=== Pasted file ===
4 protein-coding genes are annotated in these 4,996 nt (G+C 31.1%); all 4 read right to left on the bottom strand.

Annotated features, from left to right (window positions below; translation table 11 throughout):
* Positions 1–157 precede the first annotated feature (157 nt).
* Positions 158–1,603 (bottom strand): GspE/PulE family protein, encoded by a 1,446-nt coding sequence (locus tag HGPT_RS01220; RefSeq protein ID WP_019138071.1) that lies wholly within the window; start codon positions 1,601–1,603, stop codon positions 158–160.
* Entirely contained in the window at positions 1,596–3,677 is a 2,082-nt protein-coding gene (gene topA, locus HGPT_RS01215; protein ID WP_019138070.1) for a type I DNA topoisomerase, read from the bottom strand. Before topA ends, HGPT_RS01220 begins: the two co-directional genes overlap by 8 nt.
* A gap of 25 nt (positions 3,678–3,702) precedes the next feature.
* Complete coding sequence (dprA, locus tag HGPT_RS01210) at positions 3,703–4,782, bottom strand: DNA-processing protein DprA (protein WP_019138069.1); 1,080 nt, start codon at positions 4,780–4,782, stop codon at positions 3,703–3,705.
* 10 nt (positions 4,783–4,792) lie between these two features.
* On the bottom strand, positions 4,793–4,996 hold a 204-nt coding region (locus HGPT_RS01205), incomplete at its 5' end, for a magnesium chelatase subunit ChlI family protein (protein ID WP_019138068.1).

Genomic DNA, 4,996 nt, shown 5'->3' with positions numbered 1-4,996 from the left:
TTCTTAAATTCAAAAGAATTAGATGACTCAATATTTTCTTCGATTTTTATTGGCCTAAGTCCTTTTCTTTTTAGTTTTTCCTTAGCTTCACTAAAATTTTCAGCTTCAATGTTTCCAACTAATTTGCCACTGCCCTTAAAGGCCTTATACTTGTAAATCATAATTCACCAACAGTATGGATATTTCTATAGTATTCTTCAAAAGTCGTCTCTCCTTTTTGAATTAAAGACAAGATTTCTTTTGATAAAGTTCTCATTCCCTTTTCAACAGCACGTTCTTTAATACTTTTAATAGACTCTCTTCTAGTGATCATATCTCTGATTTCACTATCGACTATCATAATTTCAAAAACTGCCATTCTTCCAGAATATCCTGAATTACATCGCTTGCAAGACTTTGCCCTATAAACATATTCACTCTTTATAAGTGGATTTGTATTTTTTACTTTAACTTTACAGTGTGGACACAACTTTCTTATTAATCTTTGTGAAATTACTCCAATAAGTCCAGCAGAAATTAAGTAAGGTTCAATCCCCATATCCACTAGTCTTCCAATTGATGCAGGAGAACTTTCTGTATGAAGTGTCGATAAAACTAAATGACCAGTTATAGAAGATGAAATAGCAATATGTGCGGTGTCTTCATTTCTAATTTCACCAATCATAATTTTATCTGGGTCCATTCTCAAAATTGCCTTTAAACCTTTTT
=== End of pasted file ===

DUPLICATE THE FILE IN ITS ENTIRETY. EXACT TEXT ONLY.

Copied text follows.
4 protein-coding genes are annotated in these 4,996 nt (G+C 31.1%); all 4 read right to left on the bottom strand.

Annotated features, from left to right (window positions below; translation table 11 throughout):
* Positions 1–157 precede the first annotated feature (157 nt).
* Positions 158–1,603 (bottom strand): GspE/PulE family protein, encoded by a 1,446-nt coding sequence (locus tag HGPT_RS01220; RefSeq protein ID WP_019138071.1) that lies wholly within the window; start codon positions 1,601–1,603, stop codon positions 158–160.
* Entirely contained in the window at positions 1,596–3,677 is a 2,082-nt protein-coding gene (gene topA, locus HGPT_RS01215; protein ID WP_019138070.1) for a type I DNA topoisomerase, read from the bottom strand. Before topA ends, HGPT_RS01220 begins: the two co-directional genes overlap by 8 nt.
* A gap of 25 nt (positions 3,678–3,702) precedes the next feature.
* Complete coding sequence (dprA, locus tag HGPT_RS01210) at positions 3,703–4,782, bottom strand: DNA-processing protein DprA (protein WP_019138069.1); 1,080 nt, start codon at positions 4,780–4,782, stop codon at positions 3,703–3,705.
* 10 nt (positions 4,783–4,792) lie between these two features.
* On the bottom strand, positions 4,793–4,996 hold a 204-nt coding region (locus HGPT_RS01205), incomplete at its 5' end, for a magnesium chelatase subunit ChlI family protein (protein ID WP_019138068.1).

Genomic DNA, 4,996 nt, shown 5'->3' with positions numbered 1-4,996 from the left:
TTCTTAAATTCAAAAGAATTAGATGACTCAATATTTTCTTCGATTTTTATTGGCCTAAGTCCTTTTCTTTTTAGTTTTTCCTTAGCTTCACTAAAATTTTCAGCTTCAATGTTTCCAACTAATTTGCCACTGCCCTTAAAGGCCTTATACTTGTAAATCATAATTCACCAACAGTATGGATATTTCTATAGTATTCTTCAAAAGTCGTCTCTCCTTTTTGAATTAAAGACAAGATTTCTTTTGATAAAGTTCTCATTCCCTTTTCAACAGCACGTTCTTTAATACTTTTAATAGACTCTCTTCTAGTGATCATATCTCTGATTTCACTATCGACTATCATAATTTCAAAAACTGCCATTCTTCCAGAATATCCTGAATTACATCGCTTGCAAGACTTTGCCCTATAAACATATTCACTCTTTATAAGTGGATTTGTATTTTTTACTTTAACTTTACAGTGTGGACACAACTTTCTTATTAATCTTTGTGAAATTACTCCAATAAGTCCAGCAGAAATTAAGTAAGGTTCAATCCCCATATCCACTAGTCTTCCAATTGATGCAGGAGAACTTTCTGTATGAAGTGTCGATAAAACTAAATGACCAGTTATAGAAGATGAAATAGCAATATGTGCGGTGTCTTCATTTCTAATTTCACCAATCATAATTTTATCTGGGTCCATTCTCAAAATTGCCTTTAAACCTTTTT